Once Upon a Time

When choosing a subject for a novel, a number of authors choose to write for a younger market. Children’s books, even those for young adults, are shorter, which means less of a writing mountain looming ahead. You may feel that you have always been a teacher of sorts, so the impulse toward instruction is natural. Once the book is started, however, a difficulty of a most basic variety crops up. What sorts of vocabulary words should be used? How complex should the sentences be?

Authors frequently think in terms of their own desire, neglecting basic principles they would follow in ordinary life. Would you buy the first nail gun you see? Do you even need to buy one at all? You would research the question to find out. The same holds true for this market you have chosen. Don’t shoot in the dark—look up online what books schools recommend for each grade level. Then read a few of them, hopefully your direct competition. If you want to write a historical novel, read the ones they recommend and see what level that writing hits.

One reason I point this out is that children are more sophisticated than you think. Depending on the grade, they may be used to reading complex sentences, for one example. You shouldn’t assume that children don’t know words that are longer than eight letters. When you consider that New York Times articles are written at a ninth-grade reading level, you don’t have to dumb it down so much. Not only that, but teachers at each grade level want books that challenge their students to find new words. If you’re writing at a fourth-grade reading level for the sixth-grade audience you want to reach, remember who are the guardians at the gate.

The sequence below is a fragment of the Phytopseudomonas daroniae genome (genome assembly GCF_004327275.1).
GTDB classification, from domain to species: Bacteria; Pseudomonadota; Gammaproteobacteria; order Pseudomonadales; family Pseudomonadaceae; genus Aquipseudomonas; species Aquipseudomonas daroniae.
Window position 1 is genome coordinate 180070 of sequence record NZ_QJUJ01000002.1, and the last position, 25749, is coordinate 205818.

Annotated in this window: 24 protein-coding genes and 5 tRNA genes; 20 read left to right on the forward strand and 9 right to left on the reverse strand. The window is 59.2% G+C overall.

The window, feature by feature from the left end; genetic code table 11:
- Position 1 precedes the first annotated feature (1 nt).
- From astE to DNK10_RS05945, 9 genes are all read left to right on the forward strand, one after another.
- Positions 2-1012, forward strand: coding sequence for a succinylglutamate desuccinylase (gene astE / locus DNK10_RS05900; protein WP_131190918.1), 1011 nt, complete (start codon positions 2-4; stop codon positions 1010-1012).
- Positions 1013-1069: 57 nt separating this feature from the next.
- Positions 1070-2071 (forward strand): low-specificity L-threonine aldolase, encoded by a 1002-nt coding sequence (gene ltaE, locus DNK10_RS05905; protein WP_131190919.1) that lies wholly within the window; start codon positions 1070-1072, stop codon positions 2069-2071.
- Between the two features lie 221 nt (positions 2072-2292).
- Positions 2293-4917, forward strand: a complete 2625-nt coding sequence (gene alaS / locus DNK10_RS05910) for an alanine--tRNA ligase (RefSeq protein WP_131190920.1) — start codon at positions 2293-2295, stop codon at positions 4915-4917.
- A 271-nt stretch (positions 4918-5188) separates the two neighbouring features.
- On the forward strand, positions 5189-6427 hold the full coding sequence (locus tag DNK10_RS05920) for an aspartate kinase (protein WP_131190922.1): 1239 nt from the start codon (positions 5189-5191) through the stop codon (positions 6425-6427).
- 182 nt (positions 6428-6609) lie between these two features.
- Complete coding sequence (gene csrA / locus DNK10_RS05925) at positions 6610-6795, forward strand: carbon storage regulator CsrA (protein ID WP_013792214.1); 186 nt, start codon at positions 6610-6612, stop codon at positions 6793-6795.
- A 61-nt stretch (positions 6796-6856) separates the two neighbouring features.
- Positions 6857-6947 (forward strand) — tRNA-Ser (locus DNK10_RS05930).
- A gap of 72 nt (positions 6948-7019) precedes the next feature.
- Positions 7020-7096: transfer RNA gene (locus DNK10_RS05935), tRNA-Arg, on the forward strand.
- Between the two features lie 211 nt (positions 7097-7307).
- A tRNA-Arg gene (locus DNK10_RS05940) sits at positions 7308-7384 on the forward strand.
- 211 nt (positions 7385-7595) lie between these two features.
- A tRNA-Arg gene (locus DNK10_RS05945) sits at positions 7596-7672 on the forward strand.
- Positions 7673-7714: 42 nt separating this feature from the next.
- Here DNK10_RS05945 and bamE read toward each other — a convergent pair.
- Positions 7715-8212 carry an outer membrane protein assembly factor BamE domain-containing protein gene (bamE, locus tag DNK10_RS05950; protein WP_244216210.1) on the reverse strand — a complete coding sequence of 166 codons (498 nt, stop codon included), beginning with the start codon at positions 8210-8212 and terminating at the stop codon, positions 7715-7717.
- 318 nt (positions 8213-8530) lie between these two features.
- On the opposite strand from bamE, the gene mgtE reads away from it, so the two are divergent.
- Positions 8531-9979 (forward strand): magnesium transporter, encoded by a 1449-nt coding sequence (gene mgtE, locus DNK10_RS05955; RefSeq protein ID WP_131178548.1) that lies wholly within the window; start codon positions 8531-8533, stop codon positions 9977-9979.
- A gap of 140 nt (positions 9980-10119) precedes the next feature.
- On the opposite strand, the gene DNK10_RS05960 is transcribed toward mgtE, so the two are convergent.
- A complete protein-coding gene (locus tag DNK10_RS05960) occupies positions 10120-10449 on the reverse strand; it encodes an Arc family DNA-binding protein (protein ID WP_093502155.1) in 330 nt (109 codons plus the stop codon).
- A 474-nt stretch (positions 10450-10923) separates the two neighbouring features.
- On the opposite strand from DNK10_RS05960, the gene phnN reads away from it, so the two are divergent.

How do you know what level you should be writing at? That is an easy question to answer. Education is one of the largest sectors in the country. Entire websites are devoted to all sorts of topics for students. Your readers are the ones that can run circles around you tech-wise, remember? You can check your reading level by consulting online sources such as Readable and Lexile and Quantile Hub, for two good examples. 

The willingness to do your homework as an author will prepare you for the most important task at all. You need to communicate, as an adult, to children. You have to be a little kid inside. All of the hundreds of other children’s authors are doing it. See how you can help out with your great ideas.

Exercise: When studying your competition, you need to divorce yourself from the material you are reading. If you get caught up in the story—or, if you pooh-pooh how simple it is—what good does that do for your analysis? The best tactic is to stop frequently. Read only a few pages of a chapter. Don’t finish it. Then go back to the start of the chapter and read it again. That way you’ll be able to say: that’s what they are doing so well.

“Make it a rule never to give a child a book you would not read yourself.”            ― George Bernard Shaw

Copyright @ 2020 John Paine. All rights reserved.

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Copyright © 2020 John Paine. All rights reserved.